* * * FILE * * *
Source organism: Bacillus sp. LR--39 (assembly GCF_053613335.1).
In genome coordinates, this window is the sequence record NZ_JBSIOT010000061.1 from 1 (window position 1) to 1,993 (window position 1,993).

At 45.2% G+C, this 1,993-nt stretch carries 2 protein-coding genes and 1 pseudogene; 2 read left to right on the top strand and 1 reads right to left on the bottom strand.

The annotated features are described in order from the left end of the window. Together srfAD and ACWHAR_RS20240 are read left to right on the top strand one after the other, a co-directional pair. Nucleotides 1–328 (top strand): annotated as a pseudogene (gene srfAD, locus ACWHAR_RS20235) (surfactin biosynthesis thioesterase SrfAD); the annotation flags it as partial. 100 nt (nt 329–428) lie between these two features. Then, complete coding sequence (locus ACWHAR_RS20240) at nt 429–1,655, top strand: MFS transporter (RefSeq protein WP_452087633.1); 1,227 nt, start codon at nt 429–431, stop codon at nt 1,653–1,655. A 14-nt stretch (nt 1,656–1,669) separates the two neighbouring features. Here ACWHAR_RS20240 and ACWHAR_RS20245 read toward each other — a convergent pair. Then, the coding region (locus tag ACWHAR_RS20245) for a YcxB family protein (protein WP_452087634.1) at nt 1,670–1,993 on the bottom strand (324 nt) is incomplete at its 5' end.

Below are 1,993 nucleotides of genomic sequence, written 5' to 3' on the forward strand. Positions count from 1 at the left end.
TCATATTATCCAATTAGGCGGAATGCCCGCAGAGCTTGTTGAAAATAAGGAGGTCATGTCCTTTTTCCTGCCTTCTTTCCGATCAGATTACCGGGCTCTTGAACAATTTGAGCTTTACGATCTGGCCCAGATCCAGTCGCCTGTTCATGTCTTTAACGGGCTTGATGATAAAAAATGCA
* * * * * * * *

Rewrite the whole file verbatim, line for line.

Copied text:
Source organism: Bacillus sp. LR--39 (assembly GCF_053613335.1).
In genome coordinates, this window is the sequence record NZ_JBSIOT010000061.1 from 1 (window position 1) to 1,993 (window position 1,993).

At 45.2% G+C, this 1,993-nt stretch carries 2 protein-coding genes and 1 pseudogene; 2 read left to right on the top strand and 1 reads right to left on the bottom strand.

The annotated features are described in order from the left end of the window. Together srfAD and ACWHAR_RS20240 are read left to right on the top strand one after the other, a co-directional pair. Nucleotides 1–328 (top strand): annotated as a pseudogene (gene srfAD, locus ACWHAR_RS20235) (surfactin biosynthesis thioesterase SrfAD); the annotation flags it as partial. 100 nt (nt 329–428) lie between these two features. Then, complete coding sequence (locus ACWHAR_RS20240) at nt 429–1,655, top strand: MFS transporter (RefSeq protein WP_452087633.1); 1,227 nt, start codon at nt 429–431, stop codon at nt 1,653–1,655. A 14-nt stretch (nt 1,656–1,669) separates the two neighbouring features. Here ACWHAR_RS20240 and ACWHAR_RS20245 read toward each other — a convergent pair. Then, the coding region (locus tag ACWHAR_RS20245) for a YcxB family protein (protein WP_452087634.1) at nt 1,670–1,993 on the bottom strand (324 nt) is incomplete at its 5' end.

Below are 1,993 nucleotides of genomic sequence, written 5' to 3' on the forward strand. Positions count from 1 at the left end.
TCATATTATCCAATTAGGCGGAATGCCCGCAGAGCTTGTTGAAAATAAGGAGGTCATGTCCTTTTTCCTGCCTTCTTTCCGATCAGATTACCGGGCTCTTGAACAATTTGAGCTTTACGATCTGGCCCAGATCCAGTCGCCTGTTCATGTCTTTAACGGGCTTGATGATAAAAAATGCA